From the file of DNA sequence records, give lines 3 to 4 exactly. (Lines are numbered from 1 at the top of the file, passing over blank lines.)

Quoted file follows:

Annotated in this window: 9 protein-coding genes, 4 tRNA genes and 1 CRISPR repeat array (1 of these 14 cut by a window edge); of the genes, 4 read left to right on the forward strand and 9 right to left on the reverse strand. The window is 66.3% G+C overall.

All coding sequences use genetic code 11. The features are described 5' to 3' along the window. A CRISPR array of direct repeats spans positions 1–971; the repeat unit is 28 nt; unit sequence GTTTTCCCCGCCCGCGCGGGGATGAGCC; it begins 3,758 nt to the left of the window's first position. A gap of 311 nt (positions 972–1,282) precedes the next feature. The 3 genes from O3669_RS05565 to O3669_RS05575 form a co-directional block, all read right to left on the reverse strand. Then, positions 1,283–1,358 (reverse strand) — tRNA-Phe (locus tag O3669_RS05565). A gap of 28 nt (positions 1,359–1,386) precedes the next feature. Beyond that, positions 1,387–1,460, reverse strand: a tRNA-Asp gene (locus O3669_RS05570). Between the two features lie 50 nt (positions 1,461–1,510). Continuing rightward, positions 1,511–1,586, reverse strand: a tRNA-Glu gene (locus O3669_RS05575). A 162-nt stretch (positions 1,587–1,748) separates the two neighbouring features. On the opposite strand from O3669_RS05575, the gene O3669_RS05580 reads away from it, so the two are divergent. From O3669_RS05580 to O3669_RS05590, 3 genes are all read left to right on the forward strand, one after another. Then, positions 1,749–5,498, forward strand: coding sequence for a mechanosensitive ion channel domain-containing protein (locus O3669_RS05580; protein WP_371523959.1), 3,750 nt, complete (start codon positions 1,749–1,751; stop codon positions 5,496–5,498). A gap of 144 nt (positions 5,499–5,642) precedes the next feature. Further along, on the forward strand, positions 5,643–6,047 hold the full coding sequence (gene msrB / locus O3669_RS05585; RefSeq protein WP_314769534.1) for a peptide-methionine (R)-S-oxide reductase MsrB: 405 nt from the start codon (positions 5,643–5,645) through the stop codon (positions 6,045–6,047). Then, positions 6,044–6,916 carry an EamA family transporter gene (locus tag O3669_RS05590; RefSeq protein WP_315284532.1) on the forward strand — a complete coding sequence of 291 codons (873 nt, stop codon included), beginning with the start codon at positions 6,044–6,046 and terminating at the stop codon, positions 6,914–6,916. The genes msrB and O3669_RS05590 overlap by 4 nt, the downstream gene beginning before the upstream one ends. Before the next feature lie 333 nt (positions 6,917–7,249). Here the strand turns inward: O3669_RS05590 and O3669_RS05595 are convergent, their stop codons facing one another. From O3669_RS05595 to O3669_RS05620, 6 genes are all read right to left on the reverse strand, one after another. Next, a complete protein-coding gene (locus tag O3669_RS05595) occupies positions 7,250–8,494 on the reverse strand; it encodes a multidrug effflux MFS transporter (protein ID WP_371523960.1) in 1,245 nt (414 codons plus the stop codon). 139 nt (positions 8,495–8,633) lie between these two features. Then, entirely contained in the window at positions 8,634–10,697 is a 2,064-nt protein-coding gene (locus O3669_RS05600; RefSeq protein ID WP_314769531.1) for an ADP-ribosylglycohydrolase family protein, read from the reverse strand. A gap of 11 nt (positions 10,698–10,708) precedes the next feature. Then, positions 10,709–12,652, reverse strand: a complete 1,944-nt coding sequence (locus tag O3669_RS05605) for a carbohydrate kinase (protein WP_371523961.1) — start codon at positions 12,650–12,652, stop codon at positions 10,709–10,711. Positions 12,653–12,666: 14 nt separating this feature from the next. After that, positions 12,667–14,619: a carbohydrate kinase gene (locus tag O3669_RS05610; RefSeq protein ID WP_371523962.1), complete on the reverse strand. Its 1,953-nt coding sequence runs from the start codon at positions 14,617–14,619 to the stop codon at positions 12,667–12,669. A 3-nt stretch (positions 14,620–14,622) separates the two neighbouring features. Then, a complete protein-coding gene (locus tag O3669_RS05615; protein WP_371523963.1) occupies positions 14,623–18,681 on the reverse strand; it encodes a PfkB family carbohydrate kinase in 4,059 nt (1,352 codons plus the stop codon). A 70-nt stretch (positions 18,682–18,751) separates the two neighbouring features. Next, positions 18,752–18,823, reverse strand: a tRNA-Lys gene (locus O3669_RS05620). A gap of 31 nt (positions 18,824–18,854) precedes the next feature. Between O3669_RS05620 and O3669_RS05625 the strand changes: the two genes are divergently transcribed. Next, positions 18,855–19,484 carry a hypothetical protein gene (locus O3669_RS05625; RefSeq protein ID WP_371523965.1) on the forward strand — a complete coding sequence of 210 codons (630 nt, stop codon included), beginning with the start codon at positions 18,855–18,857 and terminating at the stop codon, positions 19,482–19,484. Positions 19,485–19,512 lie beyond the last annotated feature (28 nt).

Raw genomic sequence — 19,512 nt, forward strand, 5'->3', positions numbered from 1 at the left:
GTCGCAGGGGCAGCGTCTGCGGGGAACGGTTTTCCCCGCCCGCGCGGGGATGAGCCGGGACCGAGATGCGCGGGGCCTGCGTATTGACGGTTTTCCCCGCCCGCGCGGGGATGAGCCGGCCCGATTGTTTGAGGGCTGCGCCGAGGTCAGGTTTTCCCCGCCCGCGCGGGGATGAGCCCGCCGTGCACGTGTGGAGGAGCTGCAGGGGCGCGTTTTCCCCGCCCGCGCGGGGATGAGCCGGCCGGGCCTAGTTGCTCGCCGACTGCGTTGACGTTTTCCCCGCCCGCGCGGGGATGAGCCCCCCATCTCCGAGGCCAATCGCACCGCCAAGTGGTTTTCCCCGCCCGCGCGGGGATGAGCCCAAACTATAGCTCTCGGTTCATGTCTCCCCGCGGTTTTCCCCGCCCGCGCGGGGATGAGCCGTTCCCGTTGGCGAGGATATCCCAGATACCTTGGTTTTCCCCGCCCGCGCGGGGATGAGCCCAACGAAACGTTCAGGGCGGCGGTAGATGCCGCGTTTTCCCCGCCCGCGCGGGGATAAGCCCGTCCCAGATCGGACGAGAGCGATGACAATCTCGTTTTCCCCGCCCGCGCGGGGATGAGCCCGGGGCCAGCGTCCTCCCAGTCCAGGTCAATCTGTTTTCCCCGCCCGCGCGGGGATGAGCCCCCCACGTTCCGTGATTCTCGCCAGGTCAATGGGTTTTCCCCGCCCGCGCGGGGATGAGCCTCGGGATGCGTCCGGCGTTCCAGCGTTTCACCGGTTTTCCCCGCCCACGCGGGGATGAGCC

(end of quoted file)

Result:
Raw genomic sequence — 19,512 nt, forward strand, 5'->3', positions numbered from 1 at the left:
GTCGCAGGGGCAGCGTCTGCGGGGAACGGTTTTCCCCGCCCGCGCGGGGATGAGCCGGGACCGAGATGCGCGGGGCCTGCGTATTGACGGTTTTCCCCGCCCGCGCGGGGATGAGCCGGCCCGATTGTTTGAGGGCTGCGCCGAGGTCAGGTTTTCCCCGCCCGCGCGGGGATGAGCCCGCCGTGCACGTGTGGAGGAGCTGCAGGGGCGCGTTTTCCCCGCCCGCGCGGGGATGAGCCGGCCGGGCCTAGTTGCTCGCCGACTGCGTTGACGTTTTCCCCGCCCGCGCGGGGATGAGCCCCCCATCTCCGAGGCCAATCGCACCGCCAAGTGGTTTTCCCCGCCCGCGCGGGGATGAGCCCAAACTATAGCTCTCGGTTCATGTCTCCCCGCGGTTTTCCCCGCCCGCGCGGGGATGAGCCGTTCCCGTTGGCGAGGATATCCCAGATACCTTGGTTTTCCCCGCCCGCGCGGGGATGAGCCCAACGAAACGTTCAGGGCGGCGGTAGATGCCGCGTTTTCCCCGCCCGCGCGGGGATAAGCCCGTCCCAGATCGGACGAGAGCGATGACAATCTCGTTTTCCCCGCCCGCGCGGGGATGAGCCCGGGGCCAGCGTCCTCCCAGTCCAGGTCAATCTGTTTTCCCCGCCCGCGCGGGGATGAGCCCCCCACGTTCCGTGATTCTCGCCAGGTCAATGGGTTTTCCCCGCCCGCGCGGGGATGAGCCTCGGGATGCGTCCGGCGTTCCAGCGTTTCACCGGTTTTCCCCGCCCACGCGGGGATGAGCC